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Careers Toolkit

Accepting a new
Meridian's Careers Toolkit

Ten questions to ask yourself before accepting a new job

You've researched the company, updated your CV and passed the job interview with flying colours - congratulations!

However, experts say you shouldn't rush into accepting a job offer until you've asked your potential employer ten vital questions. 

From enquiring about recent team promotions to questioning what they dislike about the company, our recruiters say posing these questions can help ensure you get the money, respect, balance and happiness that you deserve. 

1. Is the salary negotiable? 

'This is a question on every candidate’s lips,' said Lee Biggins, founder and managing director of CV-Library.

'If you don’t try, you don’t get. Be prepared to back your case, though, as every employer is out to cut costs where possible – even if you’re the best person for the job.'

A spokesperson for Glassdoor agrees, adding: 'Remember an offer is an offer, and very few employers expect you to take the first one out of the gate.'

'So, come to the table expecting to negotiate. Don’t just ask for more, but do so intelligently, with real numbers to support your argument. Use your research to put together a case for more base salary or a signing bonus because if you don’t ask, you most definitely won’t get it. 

'And, as I know from being an employee and a hiring manager, it is always easier negotiate as you are going into a new job.' 

2. Aside from salary, what other workplace perks do you offer your staff? 

While some companies can’t offer the highest wages, they are able to make up for it in other areas. Ask this question to find out how else they reward staff, whether it's flexible working, free lunches, and so on. 

Negotiation expert Jonathan O'Brien believes that you should ask about training courses and business qualifications. 'It shows your employer you want to better yourself and increase your skill set, and indicates that you have a long-term interest in the company.'  

'It’s crucial that you ask about training before you accept the job,' said Steve Jeffers, former HR director at Meridian Business Support. 'Let’s face it, you won’t want to go in a role and stay there indefinitely – you’re likely to want a promotion at some point. By asking at the interview stages, you can understand how you will progress through the company from the offset.'

3. What are the career development opportunities? 

It’s a staple question but very important. If you’re an individual who is driven by your ability to move up the ladder, this will help you understand the routes available and the potential timeframes.

4. Can you provide me with an example of a team member who recently got promoted? 

This is another good way to find out what success and growth look like in the company and helps you to know whether people are getting promoted and for what reasons.

5. If I asked your employees to describe the company, what would they say?

Asking this question really puts the employer on the spot, but helps you to understand the company culture and how you could potentially fit.

They also say that forcing your potential employer to be honest and open up to you can give you great insights into how happy you’ll be at the company.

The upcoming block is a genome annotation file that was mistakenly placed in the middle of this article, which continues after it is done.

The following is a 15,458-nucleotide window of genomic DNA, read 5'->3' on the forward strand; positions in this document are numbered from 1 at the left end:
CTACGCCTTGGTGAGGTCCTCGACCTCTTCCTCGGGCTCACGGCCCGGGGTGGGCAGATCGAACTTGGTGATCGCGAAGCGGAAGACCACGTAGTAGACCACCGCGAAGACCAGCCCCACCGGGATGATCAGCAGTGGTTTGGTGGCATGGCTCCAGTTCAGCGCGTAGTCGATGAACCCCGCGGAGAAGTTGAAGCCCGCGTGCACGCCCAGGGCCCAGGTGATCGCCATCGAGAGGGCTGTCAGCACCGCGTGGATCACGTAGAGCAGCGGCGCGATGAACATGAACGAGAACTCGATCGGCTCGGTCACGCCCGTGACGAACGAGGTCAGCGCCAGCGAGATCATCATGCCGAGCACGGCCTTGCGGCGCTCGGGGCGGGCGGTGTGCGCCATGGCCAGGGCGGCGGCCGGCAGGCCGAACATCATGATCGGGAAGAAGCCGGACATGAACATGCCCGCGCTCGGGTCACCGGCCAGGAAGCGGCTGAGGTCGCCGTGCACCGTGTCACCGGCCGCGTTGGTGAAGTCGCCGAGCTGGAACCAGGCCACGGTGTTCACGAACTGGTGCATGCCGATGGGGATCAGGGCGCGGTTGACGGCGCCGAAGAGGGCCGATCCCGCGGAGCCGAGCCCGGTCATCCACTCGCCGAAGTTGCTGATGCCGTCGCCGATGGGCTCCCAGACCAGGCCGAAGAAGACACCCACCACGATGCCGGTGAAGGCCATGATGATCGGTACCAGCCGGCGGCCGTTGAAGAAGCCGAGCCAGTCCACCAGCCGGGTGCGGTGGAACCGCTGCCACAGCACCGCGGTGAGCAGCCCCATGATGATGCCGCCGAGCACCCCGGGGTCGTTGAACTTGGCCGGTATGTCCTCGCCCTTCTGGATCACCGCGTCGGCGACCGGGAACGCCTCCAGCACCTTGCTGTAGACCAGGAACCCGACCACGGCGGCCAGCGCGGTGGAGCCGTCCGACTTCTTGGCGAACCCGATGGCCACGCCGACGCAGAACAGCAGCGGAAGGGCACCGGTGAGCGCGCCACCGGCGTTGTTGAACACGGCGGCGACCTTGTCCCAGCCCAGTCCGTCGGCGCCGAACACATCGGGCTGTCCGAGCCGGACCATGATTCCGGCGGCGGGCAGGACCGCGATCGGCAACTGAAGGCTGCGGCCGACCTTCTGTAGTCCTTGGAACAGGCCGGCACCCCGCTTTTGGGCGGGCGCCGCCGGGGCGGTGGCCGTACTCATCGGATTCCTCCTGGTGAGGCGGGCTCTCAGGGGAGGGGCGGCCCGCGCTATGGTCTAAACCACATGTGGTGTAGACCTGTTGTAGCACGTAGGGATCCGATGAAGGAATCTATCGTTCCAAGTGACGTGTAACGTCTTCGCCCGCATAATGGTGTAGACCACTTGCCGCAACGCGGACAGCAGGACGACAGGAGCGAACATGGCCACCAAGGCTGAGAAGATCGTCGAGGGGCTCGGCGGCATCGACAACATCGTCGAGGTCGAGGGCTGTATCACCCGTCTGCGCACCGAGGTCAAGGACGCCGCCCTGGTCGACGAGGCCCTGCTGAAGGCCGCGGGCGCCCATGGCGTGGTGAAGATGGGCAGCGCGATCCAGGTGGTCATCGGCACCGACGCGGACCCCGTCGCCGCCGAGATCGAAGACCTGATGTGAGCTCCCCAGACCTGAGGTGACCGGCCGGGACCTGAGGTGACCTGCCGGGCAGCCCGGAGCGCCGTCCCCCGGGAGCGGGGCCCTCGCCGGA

6. What do you dislike the most about working at the company? 

Forcing your potential employer to be honest and open up to you can give you great insights into how happy you’ll be as one of their colleagues.

7. How was your weekend?

'Yes, really,' said negotiation expert, Jonathan O'Brien. 

'Warm and genuine small talk means that you will get to know each other, build rapport, and it will make it seem less likely that you are negotiating hard for the best possible package.'  

8. What does success look like to you in this role? 

Finding out what their ideal candidate looks like can help you to decide if you really are the right fit for the company and whether you are able to meet their expectations.

9. Who will I be reporting in to? 

Managers can make or break your happiness at work. It’s important to know who your boss-to-be is and whether you can get on with them. It’s likely they’ll have been in your interview, but it’s worth checking the team structure just in case.

Even better, John Lees, author of How To Get A Job You Love, suggests asking to meet the team.

'While you’re considering the details of a written job offer, ask for an opportunity to spend some time with the people you will actually be working with. This confirms your strong interest in the job, but also helps you to be sure that you will fit in, and tells you a great deal about organisational culture. 

'If the organisation turns down your request, you might wonder what’s in store. A relaxed workplace visit can tell you a great deal about working style – and you may discover why the last post holder left!'

Peter Cobley, founder and managing director at recruitment consultancy Found Us, agreed, saying: 'Culture is slowly becoming a top factor in a job move. When you’ve got the likes of Google building allotments for employees, it’s no major surprise… But figuring out the culture during the interview stages is tricky.

'Ask the person offering you the job if you can meet the wider team for lunch – and let them choose the location. Not only will you get a handle on what the people you will be working with are like, but letting them choose the location will give you an insight into what they do when they socialise outside of work.'

10. Can I have this in writing? 

Verbal agreements are much less binding than written ones, so before you formally accept a position, get all of the final details of your salary and benefits on paper and review them carefully before signing the dotted line. 

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